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Texas Trades “Embrace the Hate” Slogan for “Embrace the Meh”

Meh.

By T. Kent Jones

AUSTIN—On the cusp of its final season in the Big XII, the University of Texas sold T-shirts with the slogan "Embrace the Hate," leaning into the animosity many other schools feel about the Longhorns' move to the Southeastern Conference.

Now, facing a social media backlash against the divisive slogan, UT administrators are quickly rolling out new shirts featuring the slogan: "Embrace the Meh."

Admitted one school official, "The Horns went 8-5 last year, OK? The year before that? 5-7. And before that, 7-3 and 8-5. Compared to Baylor, Houston, A&M, TCU, and SMU, UT might not even make the top five in our own state. Reality check, America: Texas is Meh-xas."

Linguists say "meh" is a colloquial term used to express indifference or a lack of enthusiasm. The intention behind the new shirts might be to tamp down the strong emotions that arise when Texas disappoints against teams like Texas Tech, Oklahoma State, and in the Alamo Bowl—all in the same season.

Denying that "meh" is an acronym for "Marginally Entertaining Horns," a marketing executive explained, "Instead of encouraging everyone to hate us, Texas should pivot to become the cool, self-aware brand. Despite all the burnt-orange, fake-cowboy nonsense, Texas hasn’t actually beaten anyone significant in a long time. 'Embrace the Meh' is funny because it's true."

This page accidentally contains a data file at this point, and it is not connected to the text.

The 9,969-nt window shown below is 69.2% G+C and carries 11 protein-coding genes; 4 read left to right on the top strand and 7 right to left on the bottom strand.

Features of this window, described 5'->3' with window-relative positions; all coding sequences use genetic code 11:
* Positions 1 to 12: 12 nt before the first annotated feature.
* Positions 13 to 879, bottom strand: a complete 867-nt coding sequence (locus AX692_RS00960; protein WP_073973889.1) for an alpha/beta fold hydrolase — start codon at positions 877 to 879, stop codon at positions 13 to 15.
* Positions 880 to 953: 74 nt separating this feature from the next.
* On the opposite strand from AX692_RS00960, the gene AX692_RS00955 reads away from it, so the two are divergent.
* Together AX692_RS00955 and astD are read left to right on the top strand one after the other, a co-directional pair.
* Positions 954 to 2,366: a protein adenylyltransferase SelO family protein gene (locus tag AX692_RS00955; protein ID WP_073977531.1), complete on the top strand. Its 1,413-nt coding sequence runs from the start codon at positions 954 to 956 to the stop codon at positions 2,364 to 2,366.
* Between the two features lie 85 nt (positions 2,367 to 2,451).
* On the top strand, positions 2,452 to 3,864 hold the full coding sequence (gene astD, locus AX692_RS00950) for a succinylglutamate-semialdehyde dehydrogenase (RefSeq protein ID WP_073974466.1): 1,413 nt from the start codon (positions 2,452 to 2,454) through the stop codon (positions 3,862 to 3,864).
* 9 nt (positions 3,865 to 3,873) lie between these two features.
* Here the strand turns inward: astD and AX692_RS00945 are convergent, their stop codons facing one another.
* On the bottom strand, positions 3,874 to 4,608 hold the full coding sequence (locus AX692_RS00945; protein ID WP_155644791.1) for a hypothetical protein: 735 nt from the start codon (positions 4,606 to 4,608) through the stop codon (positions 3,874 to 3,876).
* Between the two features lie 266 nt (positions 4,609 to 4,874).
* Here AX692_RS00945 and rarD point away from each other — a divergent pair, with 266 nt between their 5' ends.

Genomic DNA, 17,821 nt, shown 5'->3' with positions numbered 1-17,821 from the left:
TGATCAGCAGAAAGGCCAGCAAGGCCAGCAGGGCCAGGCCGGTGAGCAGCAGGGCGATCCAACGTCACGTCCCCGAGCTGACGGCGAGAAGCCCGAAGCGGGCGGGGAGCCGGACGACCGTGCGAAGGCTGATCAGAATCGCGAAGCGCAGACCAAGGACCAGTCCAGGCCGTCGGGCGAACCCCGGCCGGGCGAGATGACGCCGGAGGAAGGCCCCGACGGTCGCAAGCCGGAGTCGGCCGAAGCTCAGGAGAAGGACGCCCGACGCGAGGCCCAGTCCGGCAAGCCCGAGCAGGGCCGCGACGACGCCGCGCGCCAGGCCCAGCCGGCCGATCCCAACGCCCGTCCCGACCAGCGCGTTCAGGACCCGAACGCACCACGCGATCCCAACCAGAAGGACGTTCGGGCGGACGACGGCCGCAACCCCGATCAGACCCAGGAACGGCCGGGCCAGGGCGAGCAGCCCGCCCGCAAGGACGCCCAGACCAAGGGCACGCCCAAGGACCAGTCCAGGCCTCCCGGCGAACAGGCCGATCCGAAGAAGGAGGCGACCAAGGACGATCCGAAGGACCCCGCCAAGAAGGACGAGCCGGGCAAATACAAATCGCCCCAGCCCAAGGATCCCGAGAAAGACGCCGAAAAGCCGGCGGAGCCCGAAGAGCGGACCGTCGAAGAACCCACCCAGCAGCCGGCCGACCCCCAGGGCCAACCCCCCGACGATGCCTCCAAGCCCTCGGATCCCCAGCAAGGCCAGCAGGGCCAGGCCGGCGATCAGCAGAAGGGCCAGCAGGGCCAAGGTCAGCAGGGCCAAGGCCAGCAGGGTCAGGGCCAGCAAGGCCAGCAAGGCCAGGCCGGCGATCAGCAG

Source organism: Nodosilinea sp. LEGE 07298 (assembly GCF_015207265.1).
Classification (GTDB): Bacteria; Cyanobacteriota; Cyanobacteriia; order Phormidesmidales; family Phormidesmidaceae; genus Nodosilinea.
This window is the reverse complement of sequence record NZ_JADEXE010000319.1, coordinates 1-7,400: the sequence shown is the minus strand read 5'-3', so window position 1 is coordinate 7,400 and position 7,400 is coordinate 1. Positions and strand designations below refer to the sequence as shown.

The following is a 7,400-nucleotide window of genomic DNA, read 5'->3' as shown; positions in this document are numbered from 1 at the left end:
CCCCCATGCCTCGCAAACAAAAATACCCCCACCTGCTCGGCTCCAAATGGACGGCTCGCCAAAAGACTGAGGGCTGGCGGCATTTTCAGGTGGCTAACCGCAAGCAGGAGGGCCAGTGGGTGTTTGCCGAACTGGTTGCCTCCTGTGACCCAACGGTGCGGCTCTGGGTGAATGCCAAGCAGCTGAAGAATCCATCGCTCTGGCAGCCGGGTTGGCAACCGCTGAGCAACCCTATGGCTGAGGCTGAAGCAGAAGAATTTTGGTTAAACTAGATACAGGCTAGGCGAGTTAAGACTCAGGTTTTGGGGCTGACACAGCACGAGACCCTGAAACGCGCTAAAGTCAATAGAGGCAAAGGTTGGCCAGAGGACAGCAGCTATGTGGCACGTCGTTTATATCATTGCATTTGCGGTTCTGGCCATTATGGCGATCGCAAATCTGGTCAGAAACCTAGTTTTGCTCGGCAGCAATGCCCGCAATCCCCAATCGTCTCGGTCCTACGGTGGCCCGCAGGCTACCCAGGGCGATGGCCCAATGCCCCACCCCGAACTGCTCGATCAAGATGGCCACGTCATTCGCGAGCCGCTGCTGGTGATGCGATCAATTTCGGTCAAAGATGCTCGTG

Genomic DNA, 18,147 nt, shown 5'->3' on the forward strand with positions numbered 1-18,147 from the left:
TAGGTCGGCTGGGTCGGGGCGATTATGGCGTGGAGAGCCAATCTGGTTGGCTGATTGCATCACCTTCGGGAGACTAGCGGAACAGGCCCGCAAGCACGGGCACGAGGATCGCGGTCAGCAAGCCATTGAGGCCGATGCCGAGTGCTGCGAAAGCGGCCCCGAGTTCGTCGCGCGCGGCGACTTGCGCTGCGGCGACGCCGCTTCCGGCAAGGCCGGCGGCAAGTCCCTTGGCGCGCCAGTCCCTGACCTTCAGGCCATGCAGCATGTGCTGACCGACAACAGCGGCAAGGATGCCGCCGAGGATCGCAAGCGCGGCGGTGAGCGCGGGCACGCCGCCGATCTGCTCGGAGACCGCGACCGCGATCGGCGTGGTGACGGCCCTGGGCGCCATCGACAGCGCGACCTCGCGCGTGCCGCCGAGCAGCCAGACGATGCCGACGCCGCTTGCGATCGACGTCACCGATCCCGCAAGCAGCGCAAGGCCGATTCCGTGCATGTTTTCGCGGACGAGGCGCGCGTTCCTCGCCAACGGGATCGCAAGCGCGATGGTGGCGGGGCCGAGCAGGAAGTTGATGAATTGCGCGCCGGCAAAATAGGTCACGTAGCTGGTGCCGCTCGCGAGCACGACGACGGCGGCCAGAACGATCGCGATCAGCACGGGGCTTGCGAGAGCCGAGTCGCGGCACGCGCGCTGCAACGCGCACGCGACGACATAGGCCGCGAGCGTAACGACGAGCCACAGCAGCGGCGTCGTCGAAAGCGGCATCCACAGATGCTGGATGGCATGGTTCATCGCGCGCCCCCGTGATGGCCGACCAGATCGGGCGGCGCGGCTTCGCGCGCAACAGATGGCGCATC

In 2024, Texas, along with long-time rival Oklahoma, will join the elite SEC, where the Horns may be forced to "embrace the meh" every Saturday.

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One LSU fan enthused, "We're going to be feasting on Bevo steaks for years. I talked to an Oklahoma State fan, and he said they’re delicious, especially with a side of Longhorn tears."

"They're not good enough to hate," said one Alabama supporter, rolling her eyes. "We save our hate for teams that don't cave in big games."

A Georgia coach observed, "We’ll have to prepare for Texas just as hard as we prepare for… Georgia Tech. Or Elon."

In a time when the country is reeling from escalating hate crimes, Texas students seem split on the two slogans. 

One business major from Denton said, "'Embrace the Hate' really embodies that rich Texas tradition of doubling down in the face of civility or logic—it embraces the stupid." 

A geology major from Fort Worth added, "I don't know what 'meh' means, but if it has something to do with egos, greed, and chasing TV money at the expense of our conference mates, I am so here for it."

A drama major added “Football is stupid.”

While the motto may change, the essence of college football—with its passionate rivalries, shifting alliances, and volatile fan sentiments—remains the same. 

Despite the motto controversy, fans and UT officials did manage to come to one consensus this week - at least they’re not Nebraska.

End of the Bench will have more as this story develops.

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